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CASE REPORT
Year : 2006  |  Volume : 54  |  Issue : 1  |  Page : 81-82

Post-traumatic dissecting aneurysms of bilateral cervical carotid arteries with delayed complications


1 Departments of Neuroradiology, Institute of Human Behaviour and Allied Sciences, Dilshad Garden, Delhi - 110095, India
2 Departments of Neurology, Institute of Human Behaviour and Allied Sciences, Dilshad Garden, Delhi - 110095, India

Correspondence Address:
Avinash Kumar Kanodia
M8/C11, Jhulelal Apartments, Pitampura, Delhi-110034
India
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Source of Support: None, Conflict of Interest: None


DOI: 10.4103/0028-3886.24715

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  Abstract 

Carotid dissection is an uncommon complication of trauma. They can present with immediate or delayed complications. We describe the case of a young patient with bilateral carotid dissections and acute infarcts. Brief review of literature and treatment options are discussed.


Keywords: Dissection, trauma, infarct


How to cite this article:
Kanodia AK, Gupta M, Bala K, Kumar S, Kushwaha S, Pandey S. Post-traumatic dissecting aneurysms of bilateral cervical carotid arteries with delayed complications. Neurol India 2006;54:81-2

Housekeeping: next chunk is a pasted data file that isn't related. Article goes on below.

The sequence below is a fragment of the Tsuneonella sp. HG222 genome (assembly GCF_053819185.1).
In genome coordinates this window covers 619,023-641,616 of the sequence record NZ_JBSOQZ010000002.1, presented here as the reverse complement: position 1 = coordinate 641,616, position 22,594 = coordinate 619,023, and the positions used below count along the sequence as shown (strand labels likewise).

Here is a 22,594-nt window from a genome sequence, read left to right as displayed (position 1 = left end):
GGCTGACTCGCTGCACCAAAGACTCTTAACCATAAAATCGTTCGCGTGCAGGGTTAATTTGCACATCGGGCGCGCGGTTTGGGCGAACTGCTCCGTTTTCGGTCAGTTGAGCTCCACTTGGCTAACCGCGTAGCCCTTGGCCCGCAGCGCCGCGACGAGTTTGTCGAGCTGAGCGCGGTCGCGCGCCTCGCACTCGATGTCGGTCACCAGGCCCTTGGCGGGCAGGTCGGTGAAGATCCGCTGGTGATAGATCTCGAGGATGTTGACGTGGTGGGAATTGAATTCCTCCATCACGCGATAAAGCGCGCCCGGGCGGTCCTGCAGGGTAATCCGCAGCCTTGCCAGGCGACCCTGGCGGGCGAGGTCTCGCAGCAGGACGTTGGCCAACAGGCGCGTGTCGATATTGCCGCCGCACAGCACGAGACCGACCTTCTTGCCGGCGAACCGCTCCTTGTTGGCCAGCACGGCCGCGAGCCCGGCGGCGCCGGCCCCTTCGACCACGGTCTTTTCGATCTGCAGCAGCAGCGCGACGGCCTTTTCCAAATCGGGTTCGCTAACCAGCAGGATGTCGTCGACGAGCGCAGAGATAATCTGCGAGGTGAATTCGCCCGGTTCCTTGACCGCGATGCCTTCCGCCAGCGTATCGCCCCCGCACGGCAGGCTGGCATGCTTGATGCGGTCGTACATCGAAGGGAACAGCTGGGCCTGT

How to cite this URL:
Kanodia AK, Gupta M, Bala K, Kumar S, Kushwaha S, Pandey S. Post-traumatic dissecting aneurysms of bilateral cervical carotid arteries with delayed complications. Neurol India [serial online] 2006 [cited 2019 Nov 16];54:81-2. Available from: http://www.neurologyindia.com/text.asp?2006/54/1/81/24715


Dissection of cervical internal carotid arteries (ICA) is an unusual complication of trauma. Bilateral dissections and dissecting aneurysms are extremely rare.[1] The patient may be symptomatic immediately after trauma, or less commonly, after a gap of weeks, months or years.[2]

A 20-year-old man developed sudden-onset right hemiparesis and aphasia, minutes after a gymnasium workout. MRI revealed multiple acute infarcts in left frontoparietal and small infarcts in right frontal lobe [Figure - 1]. Patient improved within 5 days of the acute event. He gave history of road traffic accident just over a year back, in which he had suffered head injury and was unconscious for 7-8 hours. Since then, he had been asymptomatic. Digital subtraction angiography (DSA) revealed dissecting aneurysms in bilateral cervical ICAs, just proximal to the skull base. On right side, there was no stasis in the aneurysm and no narrowing of the vascular lumen [Figure - 2]. On left side, the aneurysm neck was narrow and there was considerable stasis of the contrast, with narrowing of the lumen of the vessel by 30% [Figure - 3].